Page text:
"A regional police department outside capital Sofia informed us that they initiated an investigation over possible match-fixing and it's the first time they're doing something like this in Bulgaria," BFU's press officer Pavel Kolev told Reuters.
"Finally, something can happen... It's about this season's match between teams of the bottom half of the table."
Media reports of match-fixing and corruption have been rife in the Balkan country for years.
The BFU have forwarded claims of match-fixing to the prosecutors on several occasions but no one has been brought to trial and the European Commission has criticised the authorities for doing little to fight the problem.
"I can tell you that we also got information about this match from UEFA over the early-warning system," Kolev said.
Last July, the BFU threatened to expel Pirin Gotse Delchev from the country's top division over "their failure to respect the principles of fair play".
The BFU's statement came after Pirin were widely criticised for their performance in a 7-1 defeat at then league leaders Botev Plovdiv and local media reported that players from the Gotse Delchev-based side have been involved in match-fixing.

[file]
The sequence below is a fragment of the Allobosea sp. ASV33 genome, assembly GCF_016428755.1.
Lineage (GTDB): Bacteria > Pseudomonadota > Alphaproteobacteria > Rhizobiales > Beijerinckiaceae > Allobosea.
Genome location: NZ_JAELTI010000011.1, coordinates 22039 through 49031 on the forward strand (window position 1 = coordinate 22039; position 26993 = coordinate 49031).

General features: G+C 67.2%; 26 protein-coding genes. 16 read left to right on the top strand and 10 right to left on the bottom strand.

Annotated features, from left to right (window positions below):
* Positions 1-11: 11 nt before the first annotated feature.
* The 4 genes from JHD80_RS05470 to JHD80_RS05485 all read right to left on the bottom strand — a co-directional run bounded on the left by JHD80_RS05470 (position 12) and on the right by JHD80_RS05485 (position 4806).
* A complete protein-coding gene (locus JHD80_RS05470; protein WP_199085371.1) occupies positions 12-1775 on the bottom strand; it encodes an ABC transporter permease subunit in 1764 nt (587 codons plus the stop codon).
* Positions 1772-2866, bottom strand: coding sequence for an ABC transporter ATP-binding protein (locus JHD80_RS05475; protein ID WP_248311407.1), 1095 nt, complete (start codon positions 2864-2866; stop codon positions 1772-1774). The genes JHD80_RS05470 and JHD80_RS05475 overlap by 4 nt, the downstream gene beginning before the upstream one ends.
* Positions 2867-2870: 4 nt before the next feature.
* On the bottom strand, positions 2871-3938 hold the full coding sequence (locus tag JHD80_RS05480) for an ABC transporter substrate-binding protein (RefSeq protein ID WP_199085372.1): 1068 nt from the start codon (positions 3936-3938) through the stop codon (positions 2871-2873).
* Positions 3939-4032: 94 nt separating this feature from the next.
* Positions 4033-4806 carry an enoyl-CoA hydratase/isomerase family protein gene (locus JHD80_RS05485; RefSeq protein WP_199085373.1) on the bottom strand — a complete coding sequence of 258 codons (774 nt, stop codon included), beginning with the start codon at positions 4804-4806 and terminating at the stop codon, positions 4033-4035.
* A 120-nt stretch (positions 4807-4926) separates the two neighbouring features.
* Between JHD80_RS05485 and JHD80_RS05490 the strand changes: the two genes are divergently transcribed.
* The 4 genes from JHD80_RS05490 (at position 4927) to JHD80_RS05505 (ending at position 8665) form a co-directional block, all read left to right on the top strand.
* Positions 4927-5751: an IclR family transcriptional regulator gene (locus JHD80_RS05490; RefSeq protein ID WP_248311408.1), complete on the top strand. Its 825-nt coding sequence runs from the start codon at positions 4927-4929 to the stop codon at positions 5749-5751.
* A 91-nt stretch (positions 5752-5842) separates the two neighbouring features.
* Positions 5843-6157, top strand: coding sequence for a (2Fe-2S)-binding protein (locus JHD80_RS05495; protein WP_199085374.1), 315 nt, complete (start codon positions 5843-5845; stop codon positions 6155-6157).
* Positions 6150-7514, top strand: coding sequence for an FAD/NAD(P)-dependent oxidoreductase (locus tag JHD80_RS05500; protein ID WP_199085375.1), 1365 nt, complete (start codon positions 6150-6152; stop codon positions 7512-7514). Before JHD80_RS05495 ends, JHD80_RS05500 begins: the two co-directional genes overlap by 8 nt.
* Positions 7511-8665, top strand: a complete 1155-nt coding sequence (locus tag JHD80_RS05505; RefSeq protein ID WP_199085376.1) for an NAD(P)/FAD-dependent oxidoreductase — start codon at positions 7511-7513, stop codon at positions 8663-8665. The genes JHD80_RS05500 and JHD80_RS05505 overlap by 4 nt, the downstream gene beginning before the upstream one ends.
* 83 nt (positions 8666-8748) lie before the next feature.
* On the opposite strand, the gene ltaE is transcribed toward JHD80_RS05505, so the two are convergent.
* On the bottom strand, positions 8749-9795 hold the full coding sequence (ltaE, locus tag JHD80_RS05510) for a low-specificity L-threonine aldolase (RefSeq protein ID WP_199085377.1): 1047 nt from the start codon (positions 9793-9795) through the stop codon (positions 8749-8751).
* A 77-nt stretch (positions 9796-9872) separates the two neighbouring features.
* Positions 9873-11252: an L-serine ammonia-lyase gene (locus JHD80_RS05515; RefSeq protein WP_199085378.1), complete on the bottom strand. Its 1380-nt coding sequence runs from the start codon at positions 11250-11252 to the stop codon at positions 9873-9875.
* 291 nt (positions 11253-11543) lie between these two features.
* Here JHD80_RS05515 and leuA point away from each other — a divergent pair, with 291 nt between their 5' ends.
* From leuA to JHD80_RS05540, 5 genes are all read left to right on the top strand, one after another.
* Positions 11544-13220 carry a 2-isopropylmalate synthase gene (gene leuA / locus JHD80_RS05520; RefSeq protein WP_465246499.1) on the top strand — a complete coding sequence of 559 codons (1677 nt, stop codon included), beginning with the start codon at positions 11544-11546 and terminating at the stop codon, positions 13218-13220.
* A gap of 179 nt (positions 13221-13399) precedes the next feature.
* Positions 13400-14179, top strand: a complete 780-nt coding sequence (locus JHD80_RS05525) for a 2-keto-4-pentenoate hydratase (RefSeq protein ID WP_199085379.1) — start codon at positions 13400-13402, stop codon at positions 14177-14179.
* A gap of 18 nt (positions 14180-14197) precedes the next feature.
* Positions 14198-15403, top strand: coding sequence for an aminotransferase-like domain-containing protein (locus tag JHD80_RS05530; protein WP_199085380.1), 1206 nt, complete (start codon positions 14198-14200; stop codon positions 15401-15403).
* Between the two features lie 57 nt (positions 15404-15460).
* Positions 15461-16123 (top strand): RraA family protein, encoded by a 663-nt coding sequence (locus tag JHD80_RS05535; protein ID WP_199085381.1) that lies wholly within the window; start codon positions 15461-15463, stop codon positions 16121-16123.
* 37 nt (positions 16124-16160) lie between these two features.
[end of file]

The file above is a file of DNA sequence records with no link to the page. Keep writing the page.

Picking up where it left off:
Bulgaria passed amendments to its penal code in 2011 that makes match-fixing and illegal sports betting a crime - anyone convicted of attempting to fix events will face up to six years in jail.
The first documented manipulated game in Bulgaria took place in 1949 when Levski and city neighbours Akademik drew 1-1 to "help" bitter rivals CSKA to be relegated to the second division.
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